Posts Tagged ‘Katherine Howe’

What distinguishes historical fiction from creative nonfiction about historical events? I’ve been thinking about that question since Katherine Howe’s recent talk at Lenoir-Rhyne. In her February 12 presentation, Howe–L-R’s current writer-in-residence and one of the featured authors in the university’s Visiting Writers Series–spoke about her historical novels and the seemingly contrarian nature of the form:

Historical fiction seems to embody a contradiction. If we want to know what happened, we can consult an archive. If we want a transcendent experience, we read fiction.

As a writer of historical fiction, Howe does both, conducting research for accuracy and crafting fictional worlds that breathe life into the past. When Howe mentioned the question of whether the chandelier in her forthcoming novel burns gas or whale oil—a question her research hasn’t answered yet—I was reminded of Janet Burroway’s reflections on her novel Cutting Stone, set during the Mexican revolution:

In the only historical novel I have ever written, I decided that I could put an ice house in a rural Arizona town several years before there was actually such a thing, but that I could not blow off the arm of a famous Mexican general two years before, historically, it happened (240).

Such blending of fiction and fact differs from creative nonfiction about historical events, not because creative nonfiction doesn’t include a mix—it does, sometimes—but rather because creative nonfiction doesn’t place us in the past.

Holocaust Girls (2002) / indiebound.com

Holocaust Girls (2002) / indiebound.com

Take for example “Margot’s Diary,” (one of the essays in Burroway’s chapter on creative nonfiction in Imaginative Writing), in which writer S. L. Wisenberg speculates about the life of the Frank sister who is unknown to us because her diary didn’t survive, as Anne’s did. Wisenberg writes an un-diary of sorts, an essay in nine sections, the last titled “At Bergen-Belsen, Winter 1945.” But Wisenberg doesn’t place the readers at the concentration camp where Margot died, nor does she place us in the Frank houses in Frankfurt, Germany and Amsterdam in the earlier sections. Instead, Wisenberg imagines what Margot may have written before she “ran out of language” (255). Her aim is not is not to return us to the past, as Howe does, but to leave us with an unfinished portrait that conveys a profound sense of loss.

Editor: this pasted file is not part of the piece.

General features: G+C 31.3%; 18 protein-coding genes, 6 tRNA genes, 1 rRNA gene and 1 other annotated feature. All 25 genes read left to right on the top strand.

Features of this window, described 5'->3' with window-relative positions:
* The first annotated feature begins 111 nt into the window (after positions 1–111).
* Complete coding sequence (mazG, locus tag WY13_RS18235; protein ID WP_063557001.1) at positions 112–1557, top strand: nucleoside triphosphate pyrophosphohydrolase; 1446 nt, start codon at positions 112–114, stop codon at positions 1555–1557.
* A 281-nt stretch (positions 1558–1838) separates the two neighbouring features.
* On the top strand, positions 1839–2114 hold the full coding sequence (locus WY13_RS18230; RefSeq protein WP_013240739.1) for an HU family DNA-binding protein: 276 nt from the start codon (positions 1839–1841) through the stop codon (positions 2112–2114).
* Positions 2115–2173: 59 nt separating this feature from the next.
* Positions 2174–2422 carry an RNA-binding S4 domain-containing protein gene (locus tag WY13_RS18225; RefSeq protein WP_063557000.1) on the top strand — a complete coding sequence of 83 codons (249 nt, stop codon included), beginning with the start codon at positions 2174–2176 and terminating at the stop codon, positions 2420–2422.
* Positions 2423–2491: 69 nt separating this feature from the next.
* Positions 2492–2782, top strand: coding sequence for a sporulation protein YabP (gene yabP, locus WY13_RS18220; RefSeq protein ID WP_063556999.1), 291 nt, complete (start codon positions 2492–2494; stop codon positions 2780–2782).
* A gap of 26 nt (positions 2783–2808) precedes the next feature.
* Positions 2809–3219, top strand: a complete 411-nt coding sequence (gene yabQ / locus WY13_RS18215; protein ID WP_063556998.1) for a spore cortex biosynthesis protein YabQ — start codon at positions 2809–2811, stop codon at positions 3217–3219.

Wisenberg, S. L. “Margot’s Diary.” Imaginative Writing: The Elements of Craft by Janet Burroway. 3rd ed. Boston: Pearson/Longman, 2011. Print. 252-55.

 

 

Conversion (2014) / katherinehowe.com

Conversion (2014) / katherinehowe.com

In Janet Burroway’s chapter on character in Imaginative Writing, she observes that “one of the ways we understand people is by assessing, partly instinctively and partly through experience, what they express voluntarily and involuntarily” (92). I thought of those lines of Burroway’s when I read the prelude to Katherine Howe’s novel Conversion (2014), which my students and I studied as our own prelude to Howe’s upcoming presentation as one of the featured writers in the Lenoir-Rhyne Visiting Writers Series.

Howe’s Prelude: “Salem, Massachusetts, May 30, 1706,” chronicles the first minutes of the narrator’s visit with Reverend Green, an encounter that will apparently end with her confession. (“I’ve come to Reverend Green to make my confession,” she tells us.)

Though Howe doesn’t initially reveal the name of the first-person narrator, Reverend Green calls her Ann, and a later reference to the Putnam family leads readers familiar with the Salem Witch trials to conclude that the narrator is Ann Putnam, one of the key witnesses who publicly apologized in 1706 for her role in the trials.

It isn’t that history, though, that lingers in my mind. Instead it’s what Reverend Green expresses involuntarily when Ann first sees him in his study:

His tongue creeps out the corner of his mouth while he writes, the tip of it black with ink, the blacking in his gums staining his teeth. He looks like he’s got a mouthful of tar. I’ve been waiting for some time, but Reverend Green’s still writing. His quill runs across the paper, scratching like mouse paws. Scratch scratch, dip, scratch, lick, scratch.

Why does Howe present the image of the minister’s mouth blackened by ink intended for the page? What greater discrepancy might that image suggest?

 Writing Ideas Torn from the Prelude of Conversion

1. A portrait of a character based on what he or she reveals involuntarily.

2. A narrative that juxtaposes historical and contemporary characters and events.


Burroway, Janet. Imaginative Writing: The Elements of Craft. 3rd ed. Boston, Longman, 2011.